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Are you ‘left-leaning’ in your DT training?

In your DT training, do your drills start “as far to the left of an attack as possible,” or do you simply practice getting out of trouble you’re already in?

That provocative question was posed during an ILEETA class by trainer Tony Blauer of Blauer Tactical Systems in Encinitas, Calif. It’s his contention that DT sessions too often start at the wrong point in an attack, while a different starting point might prevent the problem in the first place.

Take weapon retention training, for example. Commonly, Blauer says, training drills begin with your opponent’s hand already on your gun; you’re expected to execute an “intense, dynamic technique” that defeats his grab and puts you safely in control. That’s certainly a valuable skill.

But Blauer argues that “every time you start by practicing how to get out of an offender’s dangerous move that has already occurred, you’re unconsciously training your brain to let an attack happen. You’re possibly predisposing yourself to a gun grab. The pursuit solely of technique alone is probably the single greatest hindrance to properly defending yourself.”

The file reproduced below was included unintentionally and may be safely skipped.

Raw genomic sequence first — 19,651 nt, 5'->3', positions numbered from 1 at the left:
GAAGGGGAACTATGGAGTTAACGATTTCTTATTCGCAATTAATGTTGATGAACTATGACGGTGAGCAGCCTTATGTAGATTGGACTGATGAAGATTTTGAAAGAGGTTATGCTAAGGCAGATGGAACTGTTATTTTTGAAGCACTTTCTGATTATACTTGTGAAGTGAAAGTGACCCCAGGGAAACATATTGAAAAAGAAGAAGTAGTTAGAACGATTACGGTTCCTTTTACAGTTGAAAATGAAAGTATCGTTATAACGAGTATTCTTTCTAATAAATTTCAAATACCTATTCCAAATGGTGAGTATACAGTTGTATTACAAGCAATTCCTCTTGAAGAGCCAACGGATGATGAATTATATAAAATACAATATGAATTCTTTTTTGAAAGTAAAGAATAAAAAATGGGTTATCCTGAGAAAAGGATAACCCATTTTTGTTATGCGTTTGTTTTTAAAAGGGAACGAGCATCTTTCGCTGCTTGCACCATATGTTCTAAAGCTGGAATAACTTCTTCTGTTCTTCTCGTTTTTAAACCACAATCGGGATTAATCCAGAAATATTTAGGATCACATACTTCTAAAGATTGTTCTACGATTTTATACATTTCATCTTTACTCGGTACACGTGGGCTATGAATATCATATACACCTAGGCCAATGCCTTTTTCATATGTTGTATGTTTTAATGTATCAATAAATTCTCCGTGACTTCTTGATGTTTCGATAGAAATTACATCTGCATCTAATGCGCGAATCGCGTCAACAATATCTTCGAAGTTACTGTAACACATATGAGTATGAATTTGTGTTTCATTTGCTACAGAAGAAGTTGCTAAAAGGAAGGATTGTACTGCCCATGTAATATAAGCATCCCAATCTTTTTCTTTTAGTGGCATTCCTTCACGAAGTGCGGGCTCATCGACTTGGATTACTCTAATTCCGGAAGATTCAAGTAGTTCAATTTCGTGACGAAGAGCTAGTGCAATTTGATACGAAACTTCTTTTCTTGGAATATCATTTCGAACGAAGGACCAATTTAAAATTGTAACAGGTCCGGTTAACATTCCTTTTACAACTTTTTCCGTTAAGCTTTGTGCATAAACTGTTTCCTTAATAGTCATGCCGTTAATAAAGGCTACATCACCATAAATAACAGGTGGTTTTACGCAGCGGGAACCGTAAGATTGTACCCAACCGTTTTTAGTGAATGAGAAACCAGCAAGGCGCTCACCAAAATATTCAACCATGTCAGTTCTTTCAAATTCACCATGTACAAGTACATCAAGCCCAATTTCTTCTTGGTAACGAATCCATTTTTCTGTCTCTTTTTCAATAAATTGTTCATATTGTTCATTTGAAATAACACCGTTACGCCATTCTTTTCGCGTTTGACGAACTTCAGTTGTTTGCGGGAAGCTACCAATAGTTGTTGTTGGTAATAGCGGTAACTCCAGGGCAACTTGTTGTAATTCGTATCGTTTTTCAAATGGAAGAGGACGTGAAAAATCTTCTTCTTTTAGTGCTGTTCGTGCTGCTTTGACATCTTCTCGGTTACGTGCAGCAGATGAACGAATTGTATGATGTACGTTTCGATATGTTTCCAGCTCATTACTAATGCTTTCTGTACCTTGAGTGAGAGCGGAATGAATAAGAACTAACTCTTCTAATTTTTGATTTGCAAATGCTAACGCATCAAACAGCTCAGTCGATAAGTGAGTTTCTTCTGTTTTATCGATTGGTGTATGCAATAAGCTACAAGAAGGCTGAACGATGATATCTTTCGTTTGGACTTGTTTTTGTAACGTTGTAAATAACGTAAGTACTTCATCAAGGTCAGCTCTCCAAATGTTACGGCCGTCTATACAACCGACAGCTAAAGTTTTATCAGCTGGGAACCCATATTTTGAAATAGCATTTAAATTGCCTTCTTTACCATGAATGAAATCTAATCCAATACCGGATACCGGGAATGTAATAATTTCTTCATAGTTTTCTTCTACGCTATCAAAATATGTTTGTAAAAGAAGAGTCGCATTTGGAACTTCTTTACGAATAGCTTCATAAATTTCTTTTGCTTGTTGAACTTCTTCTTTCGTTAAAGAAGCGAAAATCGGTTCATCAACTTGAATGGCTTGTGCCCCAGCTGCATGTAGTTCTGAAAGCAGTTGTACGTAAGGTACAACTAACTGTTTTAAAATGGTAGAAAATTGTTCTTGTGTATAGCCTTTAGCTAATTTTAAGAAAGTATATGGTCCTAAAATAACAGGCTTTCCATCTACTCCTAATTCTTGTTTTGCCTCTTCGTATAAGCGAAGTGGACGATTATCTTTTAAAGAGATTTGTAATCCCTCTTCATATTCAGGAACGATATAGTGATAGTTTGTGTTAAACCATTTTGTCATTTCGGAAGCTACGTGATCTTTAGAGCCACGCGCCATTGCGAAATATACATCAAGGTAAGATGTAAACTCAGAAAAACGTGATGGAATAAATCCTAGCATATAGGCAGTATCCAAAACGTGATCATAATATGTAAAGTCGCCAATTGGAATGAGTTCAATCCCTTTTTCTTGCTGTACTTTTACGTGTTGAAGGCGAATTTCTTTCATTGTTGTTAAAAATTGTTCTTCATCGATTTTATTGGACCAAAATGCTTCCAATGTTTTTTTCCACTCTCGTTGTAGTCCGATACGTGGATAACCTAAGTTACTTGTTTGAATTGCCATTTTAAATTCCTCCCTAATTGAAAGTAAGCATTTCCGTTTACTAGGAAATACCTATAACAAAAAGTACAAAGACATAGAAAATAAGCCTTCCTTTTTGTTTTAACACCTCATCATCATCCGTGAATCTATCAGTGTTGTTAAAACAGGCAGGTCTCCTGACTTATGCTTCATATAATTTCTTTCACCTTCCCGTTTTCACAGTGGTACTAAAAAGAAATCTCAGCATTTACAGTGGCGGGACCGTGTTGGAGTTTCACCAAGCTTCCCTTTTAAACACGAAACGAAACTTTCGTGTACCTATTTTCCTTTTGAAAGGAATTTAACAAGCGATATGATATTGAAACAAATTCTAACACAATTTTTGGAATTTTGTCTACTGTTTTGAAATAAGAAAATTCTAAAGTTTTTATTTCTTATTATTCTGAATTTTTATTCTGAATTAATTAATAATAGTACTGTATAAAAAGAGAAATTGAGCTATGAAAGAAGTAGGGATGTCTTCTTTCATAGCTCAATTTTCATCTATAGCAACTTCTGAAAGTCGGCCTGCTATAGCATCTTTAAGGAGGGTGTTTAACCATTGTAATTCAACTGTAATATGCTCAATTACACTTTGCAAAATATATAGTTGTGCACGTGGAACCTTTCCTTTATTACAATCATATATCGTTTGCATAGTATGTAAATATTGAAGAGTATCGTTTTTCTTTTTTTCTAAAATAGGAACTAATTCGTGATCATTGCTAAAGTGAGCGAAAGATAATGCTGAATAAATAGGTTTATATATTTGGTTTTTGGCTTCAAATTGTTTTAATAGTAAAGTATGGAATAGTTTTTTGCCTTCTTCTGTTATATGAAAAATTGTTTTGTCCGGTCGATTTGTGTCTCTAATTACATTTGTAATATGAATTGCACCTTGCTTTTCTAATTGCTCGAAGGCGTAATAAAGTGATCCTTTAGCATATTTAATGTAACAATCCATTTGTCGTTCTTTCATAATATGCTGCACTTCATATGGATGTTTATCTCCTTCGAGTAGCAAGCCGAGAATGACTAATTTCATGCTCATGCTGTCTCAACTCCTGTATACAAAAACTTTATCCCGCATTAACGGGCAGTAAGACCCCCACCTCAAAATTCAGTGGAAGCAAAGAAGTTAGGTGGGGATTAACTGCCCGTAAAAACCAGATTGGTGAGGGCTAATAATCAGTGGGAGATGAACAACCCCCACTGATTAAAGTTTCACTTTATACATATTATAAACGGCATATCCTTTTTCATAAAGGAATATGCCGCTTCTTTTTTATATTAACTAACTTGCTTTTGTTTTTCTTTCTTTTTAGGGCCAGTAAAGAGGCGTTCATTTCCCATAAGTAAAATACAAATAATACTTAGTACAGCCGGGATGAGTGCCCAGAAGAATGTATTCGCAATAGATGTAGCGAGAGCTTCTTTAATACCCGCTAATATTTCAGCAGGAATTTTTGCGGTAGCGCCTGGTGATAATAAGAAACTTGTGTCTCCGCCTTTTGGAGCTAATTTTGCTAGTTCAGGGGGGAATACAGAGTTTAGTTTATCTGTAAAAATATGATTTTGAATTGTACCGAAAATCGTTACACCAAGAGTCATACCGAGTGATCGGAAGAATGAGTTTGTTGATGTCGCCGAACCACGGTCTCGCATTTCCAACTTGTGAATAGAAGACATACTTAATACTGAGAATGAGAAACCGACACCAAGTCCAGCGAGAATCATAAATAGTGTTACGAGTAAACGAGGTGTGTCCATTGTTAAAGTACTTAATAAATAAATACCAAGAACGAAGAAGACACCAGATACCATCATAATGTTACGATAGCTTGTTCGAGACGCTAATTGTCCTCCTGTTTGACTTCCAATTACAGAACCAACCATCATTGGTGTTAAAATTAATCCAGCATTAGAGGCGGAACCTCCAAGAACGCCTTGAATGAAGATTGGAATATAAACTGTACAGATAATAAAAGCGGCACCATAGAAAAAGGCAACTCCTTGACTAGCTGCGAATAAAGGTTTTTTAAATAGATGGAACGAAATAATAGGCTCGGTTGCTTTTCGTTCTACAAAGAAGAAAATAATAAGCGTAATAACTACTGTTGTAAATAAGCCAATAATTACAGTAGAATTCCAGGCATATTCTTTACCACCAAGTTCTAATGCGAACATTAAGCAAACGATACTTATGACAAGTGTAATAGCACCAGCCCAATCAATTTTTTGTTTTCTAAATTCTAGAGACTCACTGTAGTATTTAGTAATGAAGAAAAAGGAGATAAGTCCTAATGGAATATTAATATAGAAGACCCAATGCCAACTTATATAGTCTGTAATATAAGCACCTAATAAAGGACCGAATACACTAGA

It’s better, he believes, to begin to the left of – that is, before – an assault with instruction and rehearsal on how to read pre-attack body language and other threat cues.

“Training needs to include the prelude to an attack: when a disarming may be attempted, what tends to set it up, how a suspect initiates his move, and so on,” said Blauer.

That awareness will affect how we stand, what we see and how we move in relation to a potential assailant before he or she can make physical contact.

“For instance, an offender can’t grab your gun without a ‘target glance’ at it,” Blauer said. “If you’re alert for a suspect eyeing your weapon, that can give you an edge. Don’t ignore it. Just moving your hip may discourage an attack. We want to get out of the way before an attack starts, or at least learn to intercept an assault before the assailant actually makes contact, whether he’s going for a gun grab, a headlock, a bear hug, or whatever. We need to be totally alive and athletically engaged from the outset when we’re dealing with any subject. We can’t afford to delay a response until an attacker has already gained an upper hand.”

In preparing your “human weapon system,” what’s the cost of “starting practice drills as far to the left of an attack as realistically possible?” Blauer asked. “Zip!”

But what’s the cost of not moving the starting point in that direction?

“Possibly your life,” he said.

As part of the package, Blauer stresses the importance of having every trainee play the bad-guy role during drills. “Understanding first-hand what a suspect has to do to attack is an epiphany,” he said. “It radically changes your perceptions.”

Charles Remsberg has joined the Police1 team as a Senior Contributor. He co-founded the original Street Survival Seminar and the Street Survival Newsline, authored three of the best-selling law enforcement training textbooks, and helped produce numerous award-winning training videos.